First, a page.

Leo: Oh, please. He says that there's a secret space program?
Clayton: Oh, absolutely. Just dive into some of the Apollo transmissions when they were seeing objects on the moon following them.
Leo: Secrets of the Apollo Missions.
Clayton: I'm telling you. See? Once you go down here and you go with an open mind—
Leo: I have a completely closed mind. I think it's crazy. I think you're nuts.
Clayton: Here's a challenge for you.
Clayton: I'll throw down a Leo challenge. So, the next time I'm on TWiT, watch all of Cosmic Disclosure. Watch some of those shows and we'll see if your mind has changed at all. And see if you start to see. I'm telling you. I have talked to—
Dan: I watch for totally different reasons.
Leo: You find it humorous.
Dan: It's entertainment. Like, I'm going to bed.
Leo: I used to listen to, what is that Art Bell show?
Dan: Yea, Art Bell, right.
Leo: Coast to Coast. I've been on Coast to Coast and I always felt a little dirty afterwards because I feel like here I am talking about real stuff like technology, and then the guy right after me is going to be talking about secret alien autopsies and it's like, oh, please.
Tim: Coast to Coast was kind of like Penthouse stories because you could pretty much get on there and say anything you want to.
Tim: That was I think entertaining.
Leo: All of this stuff is like Penthouse stories. You'll never believe what happened.
Dan: You get a dopamine reaction too, right?
Leo: I think it's exactly that. But, hey, you're a smart guy, Clayton. I'm not going to dis you at all. I'm going to listen to Cosmic Disclosure and next time you're on we can talk about it.
Clayton: Yea, just watch—there's a couple seasons. Go through it and listen to it and I would love to hear your thoughts on it. I reversed engineered some of the stuff.
Leo: I'm going to Manchu Picchu, the ancient Inca ruins in Peru next week. Is there anything I should do while I'm there? Anything I should dig up or look for? Secret signs?
Clayton: Well, when you're at the top and you'll know this and I'm sure you've heard about this, when you get to the top, you're supposed to strip down and be totally nude.
Leo: Totally nude.
Clayton: Regardless of—totally nude. Regardless of how many people are standing around you.
Leo: Ok, deal.
Clayton: Don't even Google that. Just go and do it.
Tim: Next week in Tech, Leo Laporte arrested for public indecency.
Leo: I'll never forget a few years ago we went to Egypt and went to Luxor and went in the pyramids and stuff. And we went into one of the ancient tombs. And there was a whole new age group there chanting. They were holding on to the alter going, "(Chanting)." And I thought, "Oh, wow. We must be at the center of something." I didn't feel any better or different when I—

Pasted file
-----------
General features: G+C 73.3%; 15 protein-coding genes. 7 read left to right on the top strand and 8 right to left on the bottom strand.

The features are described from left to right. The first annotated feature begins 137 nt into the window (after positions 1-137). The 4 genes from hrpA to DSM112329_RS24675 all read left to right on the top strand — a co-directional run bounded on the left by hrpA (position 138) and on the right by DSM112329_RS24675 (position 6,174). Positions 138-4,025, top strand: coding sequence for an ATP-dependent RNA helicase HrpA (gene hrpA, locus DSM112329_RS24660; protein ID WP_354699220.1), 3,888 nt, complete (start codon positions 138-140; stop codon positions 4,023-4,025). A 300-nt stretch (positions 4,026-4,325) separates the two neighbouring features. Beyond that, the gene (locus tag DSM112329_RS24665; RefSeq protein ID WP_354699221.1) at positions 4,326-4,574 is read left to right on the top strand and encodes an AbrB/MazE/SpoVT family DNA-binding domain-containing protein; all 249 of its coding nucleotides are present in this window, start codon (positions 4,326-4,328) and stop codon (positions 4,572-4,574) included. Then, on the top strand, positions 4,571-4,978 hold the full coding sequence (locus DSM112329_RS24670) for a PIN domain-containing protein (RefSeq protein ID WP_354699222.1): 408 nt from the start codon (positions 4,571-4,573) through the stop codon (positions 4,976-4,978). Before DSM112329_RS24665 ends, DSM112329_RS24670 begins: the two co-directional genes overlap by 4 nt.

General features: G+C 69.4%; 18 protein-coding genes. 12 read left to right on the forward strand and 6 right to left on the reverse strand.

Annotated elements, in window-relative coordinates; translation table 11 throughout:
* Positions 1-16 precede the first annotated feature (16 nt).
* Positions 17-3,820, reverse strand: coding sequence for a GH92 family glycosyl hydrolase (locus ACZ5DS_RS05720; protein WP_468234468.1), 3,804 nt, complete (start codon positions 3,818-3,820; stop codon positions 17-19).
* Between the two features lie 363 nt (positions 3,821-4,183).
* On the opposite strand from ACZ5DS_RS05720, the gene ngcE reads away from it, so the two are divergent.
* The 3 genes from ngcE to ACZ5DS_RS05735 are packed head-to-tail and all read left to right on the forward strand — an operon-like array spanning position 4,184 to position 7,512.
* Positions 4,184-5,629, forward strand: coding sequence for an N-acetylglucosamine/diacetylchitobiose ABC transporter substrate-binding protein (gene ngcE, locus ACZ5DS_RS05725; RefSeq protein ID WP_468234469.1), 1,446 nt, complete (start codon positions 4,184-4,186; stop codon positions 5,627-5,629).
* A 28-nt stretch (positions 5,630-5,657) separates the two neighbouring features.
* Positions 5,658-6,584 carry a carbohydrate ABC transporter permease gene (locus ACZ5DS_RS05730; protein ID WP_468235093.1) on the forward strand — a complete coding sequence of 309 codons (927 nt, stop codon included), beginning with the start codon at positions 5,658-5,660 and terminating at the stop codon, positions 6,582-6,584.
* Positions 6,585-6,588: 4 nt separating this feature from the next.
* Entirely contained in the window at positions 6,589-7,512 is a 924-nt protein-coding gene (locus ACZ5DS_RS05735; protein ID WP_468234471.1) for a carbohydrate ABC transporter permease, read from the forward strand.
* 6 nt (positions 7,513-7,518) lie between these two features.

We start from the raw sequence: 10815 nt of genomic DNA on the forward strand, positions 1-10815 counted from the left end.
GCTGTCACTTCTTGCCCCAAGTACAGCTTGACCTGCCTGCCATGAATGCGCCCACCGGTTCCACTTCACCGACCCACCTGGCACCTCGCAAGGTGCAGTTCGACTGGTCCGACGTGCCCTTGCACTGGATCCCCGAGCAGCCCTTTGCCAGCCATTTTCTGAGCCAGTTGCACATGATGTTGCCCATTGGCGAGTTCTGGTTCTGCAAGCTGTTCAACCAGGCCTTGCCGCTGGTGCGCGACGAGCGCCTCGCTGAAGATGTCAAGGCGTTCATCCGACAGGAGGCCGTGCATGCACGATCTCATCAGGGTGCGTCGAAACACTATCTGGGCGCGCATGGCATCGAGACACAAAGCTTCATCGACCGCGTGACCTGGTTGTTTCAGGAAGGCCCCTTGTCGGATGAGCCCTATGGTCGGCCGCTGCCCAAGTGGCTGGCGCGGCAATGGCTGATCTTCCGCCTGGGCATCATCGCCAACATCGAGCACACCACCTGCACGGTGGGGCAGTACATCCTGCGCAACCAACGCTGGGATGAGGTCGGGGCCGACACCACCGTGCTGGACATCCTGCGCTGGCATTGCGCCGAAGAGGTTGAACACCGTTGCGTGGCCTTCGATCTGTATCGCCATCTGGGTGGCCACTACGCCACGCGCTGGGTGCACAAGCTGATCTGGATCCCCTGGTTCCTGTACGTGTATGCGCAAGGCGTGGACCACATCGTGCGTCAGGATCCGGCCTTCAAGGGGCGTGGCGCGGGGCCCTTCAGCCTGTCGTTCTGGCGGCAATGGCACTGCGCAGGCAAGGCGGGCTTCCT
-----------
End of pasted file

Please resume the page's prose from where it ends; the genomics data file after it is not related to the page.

Dan: But you did buy a Bonsai tree after that.
Leo: (Laughing). You got me. You got me. Obviously, I do believe in Kickstarter, ok? I have a deep-rooted belief that Kickstarter is real.
Dan: Like fake make-believe things.
Leo: Oh, Lord. Somebody in the chatroom said that the Google Ad Conference, everybody paid attention to Google I/O, but the Google Ad Conference was really the event that people should have been paying attention to. They call it their Marketing Next Conference. And this is where they announced that tool for measuring brick and mortar sales after an ad campaign. He said in the chatroom, he said, "You should watch the videos. A lot of these videos have been put out here." And advertisers actually are very excited. Advertisers would love to know about our behavior and what we do and whether their ads work. That was always the saying. I know that half my ads work, the problem is I don't know which half.
Tim: If you want to be cynical, you can look at a lot of the stuff that came out of Google I/O that was really exciting. The idea of 3D mapping within a building without having to have location beacons within the building, well, now you can find your way to the Captain Crunch, but now, you know, Captain Crunch can know how long you stood there standing in the cereal aisle looking at that stuff, too. So, even Google Automotive, for example, there's been a lot of resistance among automotive manufacturers to put Android Auto in the car because Google needs to take some information out of that so they know where you are and where you're going. That, too, can be looked at as a skeptical, as a little bit of a tin foil hat way of saying this technology is cool and it does give you benefit, but ultimately it just makes Google better at serving you ads and learning more about you. So, you can look at this stuff in a lot of cynical ways and ultimately I think it does make Google very, very powerful.
Clayton: Yea, Geico could start sending you ads because it knows that you speed or blow through stop signs.